Rebels from Ethiopia’s northern Tigray region have announced that they are releasing more than 4,200 prisoners of war, almost two months after ... they agreed to observe a “humanitarian truce” declared by the federal government.
Dressed in black from head to toe, Mobonda ‘Chancelier’ Elabe stands in a dark and messy room where open suitcases reveal designer clothes, shoes and accessories.
“A sapeur begging for clothes is not a real sapeur,” says Chancelier, 37.
Yet the truth is that most sapeurs from his native Democratic Republic of Congo (DRC) do not have any other choice but to beg for top designer clothes and accessories.
With two-thirds of the population of DRC living in poverty, it proves tricky for fashion addicts to reconcile survival with passion for the ‘sape’ (société des ambianceurs et des personnes élégantes), a cultural movement with its roots in the 1970s that is mainly followed in DRC and Congo-Brazzaville.
Mohawk-wearing Junior Kipulu, who nicknamed himself ‘Maison Rei‘ as a nod to Japanese designer Rei Kawakubo, can make $350 a month producing ceramics.
This is much more than the average wage of his peers, but it does not go far in a city as expensive as Kinshasa, where several thousand sapeurs are estimated to live.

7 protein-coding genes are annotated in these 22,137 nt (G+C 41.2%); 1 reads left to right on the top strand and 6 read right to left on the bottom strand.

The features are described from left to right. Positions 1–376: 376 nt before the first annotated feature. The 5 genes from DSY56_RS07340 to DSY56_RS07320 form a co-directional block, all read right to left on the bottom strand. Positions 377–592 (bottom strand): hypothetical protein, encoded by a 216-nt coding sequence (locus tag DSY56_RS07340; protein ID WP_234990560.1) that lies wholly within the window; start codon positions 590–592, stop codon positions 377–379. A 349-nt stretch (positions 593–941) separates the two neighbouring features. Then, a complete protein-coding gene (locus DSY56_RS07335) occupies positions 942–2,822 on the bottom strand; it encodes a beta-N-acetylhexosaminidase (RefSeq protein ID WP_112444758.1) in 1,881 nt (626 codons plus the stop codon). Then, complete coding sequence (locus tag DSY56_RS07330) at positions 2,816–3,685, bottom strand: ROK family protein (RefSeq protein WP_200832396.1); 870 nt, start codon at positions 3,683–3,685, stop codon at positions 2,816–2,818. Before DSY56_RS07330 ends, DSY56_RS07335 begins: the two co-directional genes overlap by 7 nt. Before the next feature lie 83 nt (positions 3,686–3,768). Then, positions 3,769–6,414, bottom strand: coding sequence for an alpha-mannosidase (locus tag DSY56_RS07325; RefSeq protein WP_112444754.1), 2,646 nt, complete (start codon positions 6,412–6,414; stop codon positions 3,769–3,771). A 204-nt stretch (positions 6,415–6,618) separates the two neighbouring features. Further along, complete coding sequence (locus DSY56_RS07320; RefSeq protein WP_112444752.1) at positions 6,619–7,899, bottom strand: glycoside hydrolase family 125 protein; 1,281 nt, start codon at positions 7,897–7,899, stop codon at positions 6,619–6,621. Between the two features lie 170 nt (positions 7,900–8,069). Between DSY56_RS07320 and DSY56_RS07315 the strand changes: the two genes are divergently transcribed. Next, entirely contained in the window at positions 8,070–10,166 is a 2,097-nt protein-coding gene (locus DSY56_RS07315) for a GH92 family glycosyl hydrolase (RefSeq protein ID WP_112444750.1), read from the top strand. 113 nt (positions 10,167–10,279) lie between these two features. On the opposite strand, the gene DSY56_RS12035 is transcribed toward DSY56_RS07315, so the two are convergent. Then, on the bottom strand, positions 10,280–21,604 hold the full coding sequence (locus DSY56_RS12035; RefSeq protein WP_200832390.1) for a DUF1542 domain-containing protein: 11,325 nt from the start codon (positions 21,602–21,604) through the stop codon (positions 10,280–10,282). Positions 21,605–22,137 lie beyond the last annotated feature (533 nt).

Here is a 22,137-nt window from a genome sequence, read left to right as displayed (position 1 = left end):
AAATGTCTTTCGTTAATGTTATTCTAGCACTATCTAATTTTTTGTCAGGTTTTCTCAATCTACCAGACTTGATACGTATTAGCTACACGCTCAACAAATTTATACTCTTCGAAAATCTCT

“We have sisters in Europe who purchase expensive clothes for us. All my designer clothes are a present from them,” says Maison Rei, sitting in the yard of a house he shares with friends.
The most recent present he has received is a military-style outfit and a matching pair of green shoes by Kenzo.
He proudly wears them with the labels on, a common practice among sapeurs who want to show off newness and authenticity.
“A sapeur has to be loaded,” says Chancelier, a father of three who works as a foreign exchange dealer.
“You need a job that pays enough. I earn around $800 a month and of that, I keep $300 for clothes. If you’re out of job and you are a sapeur, in reality you are just a beggar, a fake sapeur.”
Six ‘Six-Smalto’ Lokoto, 24, has no regular salary but treats himself to Japanese designer Yohji Yamamoto’s creations.
The money comes from his modelling jobs, where he sometimes gets to keep the clothes. “Almost everything I have, I bought it myself,” he says.
Some sapeurs buy second-hand clothes, a mostly secret practice because others frown upon it.
Chancelier is only interested in new fashion and, like some others, has become a ‘sapeur 2.0,’ searching the internet for the best deals.
“I have three sisters living in Europe. If I find something interesting, I send them the money.” ●
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